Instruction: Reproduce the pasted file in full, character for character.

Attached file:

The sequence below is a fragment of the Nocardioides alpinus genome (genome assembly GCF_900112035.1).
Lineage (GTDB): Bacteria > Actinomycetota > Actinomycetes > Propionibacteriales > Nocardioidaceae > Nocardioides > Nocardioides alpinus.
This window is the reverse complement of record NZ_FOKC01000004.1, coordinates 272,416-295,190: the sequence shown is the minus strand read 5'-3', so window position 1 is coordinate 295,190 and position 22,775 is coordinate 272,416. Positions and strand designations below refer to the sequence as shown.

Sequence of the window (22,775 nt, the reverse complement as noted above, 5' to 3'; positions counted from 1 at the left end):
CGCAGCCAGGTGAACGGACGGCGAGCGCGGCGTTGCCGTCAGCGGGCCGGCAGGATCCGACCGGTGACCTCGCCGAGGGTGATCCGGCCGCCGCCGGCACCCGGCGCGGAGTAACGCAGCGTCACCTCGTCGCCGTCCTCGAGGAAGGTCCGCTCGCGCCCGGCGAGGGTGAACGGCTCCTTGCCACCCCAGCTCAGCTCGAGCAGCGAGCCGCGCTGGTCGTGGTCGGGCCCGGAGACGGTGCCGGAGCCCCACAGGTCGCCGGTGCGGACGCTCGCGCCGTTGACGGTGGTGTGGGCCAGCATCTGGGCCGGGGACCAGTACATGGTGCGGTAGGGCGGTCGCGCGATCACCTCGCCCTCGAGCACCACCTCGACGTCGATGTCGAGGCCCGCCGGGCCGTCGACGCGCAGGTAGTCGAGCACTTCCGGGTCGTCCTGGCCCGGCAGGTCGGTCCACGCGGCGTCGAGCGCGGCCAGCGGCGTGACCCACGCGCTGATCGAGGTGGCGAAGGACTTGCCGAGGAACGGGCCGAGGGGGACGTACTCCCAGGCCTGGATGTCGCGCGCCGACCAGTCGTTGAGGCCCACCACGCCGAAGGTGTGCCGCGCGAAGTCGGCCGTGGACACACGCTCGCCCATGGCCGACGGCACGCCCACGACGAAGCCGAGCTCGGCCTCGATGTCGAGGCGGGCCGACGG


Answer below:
The sequence below is a fragment of the Nocardioides alpinus genome (genome assembly GCF_900112035.1).
Lineage (GTDB): Bacteria > Actinomycetota > Actinomycetes > Propionibacteriales > Nocardioidaceae > Nocardioides > Nocardioides alpinus.
This window is the reverse complement of record NZ_FOKC01000004.1, coordinates 272,416-295,190: the sequence shown is the minus strand read 5'-3', so window position 1 is coordinate 295,190 and position 22,775 is coordinate 272,416. Positions and strand designations below refer to the sequence as shown.

Sequence of the window (22,775 nt, the reverse complement as noted above, 5' to 3'; positions counted from 1 at the left end):
CGCAGCCAGGTGAACGGACGGCGAGCGCGGCGTTGCCGTCAGCGGGCCGGCAGGATCCGACCGGTGACCTCGCCGAGGGTGATCCGGCCGCCGCCGGCACCCGGCGCGGAGTAACGCAGCGTCACCTCGTCGCCGTCCTCGAGGAAGGTCCGCTCGCGCCCGGCGAGGGTGAACGGCTCCTTGCCACCCCAGCTCAGCTCGAGCAGCGAGCCGCGCTGGTCGTGGTCGGGCCCGGAGACGGTGCCGGAGCCCCACAGGTCGCCGGTGCGGACGCTCGCGCCGTTGACGGTGGTGTGGGCCAGCATCTGGGCCGGGGACCAGTACATGGTGCGGTAGGGCGGTCGCGCGATCACCTCGCCCTCGAGCACCACCTCGACGTCGATGTCGAGGCCCGCCGGGCCGTCGACGCGCAGGTAGTCGAGCACTTCCGGGTCGTCCTGGCCCGGCAGGTCGGTCCACGCGGCGTCGAGCGCGGCCAGCGGCGTGACCCACGCGCTGATCGAGGTGGCGAAGGACTTGCCGAGGAACGGGCCGAGGGGGACGTACTCCCAGGCCTGGATGTCGCGCGCCGACCAGTCGTTGAGGCCCACCACGCCGAAGGTGTGCCGCGCGAAGTCGGCCGTGGACACACGCTCGCCCATGGCCGACGGCACGCCCACGACGAAGCCGAGCTCGGCCTCGATGTCGAGGCGGGCCGACGG